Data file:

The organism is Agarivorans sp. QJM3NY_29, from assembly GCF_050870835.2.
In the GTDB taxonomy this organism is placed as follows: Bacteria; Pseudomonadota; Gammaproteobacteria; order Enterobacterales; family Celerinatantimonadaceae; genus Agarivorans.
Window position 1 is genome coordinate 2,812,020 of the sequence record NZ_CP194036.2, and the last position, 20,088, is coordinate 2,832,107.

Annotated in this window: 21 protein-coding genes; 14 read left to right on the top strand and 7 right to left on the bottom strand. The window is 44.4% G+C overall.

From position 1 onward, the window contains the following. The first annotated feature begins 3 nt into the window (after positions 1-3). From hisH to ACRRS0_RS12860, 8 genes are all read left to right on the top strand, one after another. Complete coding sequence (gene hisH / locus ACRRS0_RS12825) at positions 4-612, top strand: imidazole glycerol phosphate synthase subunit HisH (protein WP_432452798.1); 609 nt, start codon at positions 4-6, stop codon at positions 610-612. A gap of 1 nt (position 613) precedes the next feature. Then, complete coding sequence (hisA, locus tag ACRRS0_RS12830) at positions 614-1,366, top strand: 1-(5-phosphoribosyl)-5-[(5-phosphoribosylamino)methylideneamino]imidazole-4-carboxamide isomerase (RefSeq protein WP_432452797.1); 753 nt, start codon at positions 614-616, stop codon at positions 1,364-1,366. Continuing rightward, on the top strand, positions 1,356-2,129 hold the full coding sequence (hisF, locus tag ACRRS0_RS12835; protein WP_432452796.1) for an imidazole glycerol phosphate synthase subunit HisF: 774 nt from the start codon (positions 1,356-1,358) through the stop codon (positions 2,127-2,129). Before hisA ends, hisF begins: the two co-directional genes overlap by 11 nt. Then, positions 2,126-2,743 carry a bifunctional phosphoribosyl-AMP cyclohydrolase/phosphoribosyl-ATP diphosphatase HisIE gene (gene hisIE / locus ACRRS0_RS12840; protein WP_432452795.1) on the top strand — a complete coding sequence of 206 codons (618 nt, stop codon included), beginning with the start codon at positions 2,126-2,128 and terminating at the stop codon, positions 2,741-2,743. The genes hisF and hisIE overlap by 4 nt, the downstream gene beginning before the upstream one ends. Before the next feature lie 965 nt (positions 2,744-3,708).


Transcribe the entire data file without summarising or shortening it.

The organism is Agarivorans sp. QJM3NY_29, from assembly GCF_050870835.2.
In the GTDB taxonomy this organism is placed as follows: Bacteria; Pseudomonadota; Gammaproteobacteria; order Enterobacterales; family Celerinatantimonadaceae; genus Agarivorans.
Window position 1 is genome coordinate 2,812,020 of the sequence record NZ_CP194036.2, and the last position, 20,088, is coordinate 2,832,107.

Annotated in this window: 21 protein-coding genes; 14 read left to right on the top strand and 7 right to left on the bottom strand. The window is 44.4% G+C overall.

From position 1 onward, the window contains the following. The first annotated feature begins 3 nt into the window (after positions 1-3). From hisH to ACRRS0_RS12860, 8 genes are all read left to right on the top strand, one after another. Complete coding sequence (gene hisH / locus ACRRS0_RS12825) at positions 4-612, top strand: imidazole glycerol phosphate synthase subunit HisH (protein WP_432452798.1); 609 nt, start codon at positions 4-6, stop codon at positions 610-612. A gap of 1 nt (position 613) precedes the next feature. Then, complete coding sequence (hisA, locus tag ACRRS0_RS12830) at positions 614-1,366, top strand: 1-(5-phosphoribosyl)-5-[(5-phosphoribosylamino)methylideneamino]imidazole-4-carboxamide isomerase (RefSeq protein WP_432452797.1); 753 nt, start codon at positions 614-616, stop codon at positions 1,364-1,366. Continuing rightward, on the top strand, positions 1,356-2,129 hold the full coding sequence (hisF, locus tag ACRRS0_RS12835; protein WP_432452796.1) for an imidazole glycerol phosphate synthase subunit HisF: 774 nt from the start codon (positions 1,356-1,358) through the stop codon (positions 2,127-2,129). Before hisA ends, hisF begins: the two co-directional genes overlap by 11 nt. Then, positions 2,126-2,743 carry a bifunctional phosphoribosyl-AMP cyclohydrolase/phosphoribosyl-ATP diphosphatase HisIE gene (gene hisIE / locus ACRRS0_RS12840; protein WP_432452795.1) on the top strand — a complete coding sequence of 206 codons (618 nt, stop codon included), beginning with the start codon at positions 2,126-2,128 and terminating at the stop codon, positions 2,741-2,743. The genes hisF and hisIE overlap by 4 nt, the downstream gene beginning before the upstream one ends. Before the next feature lie 965 nt (positions 2,744-3,708).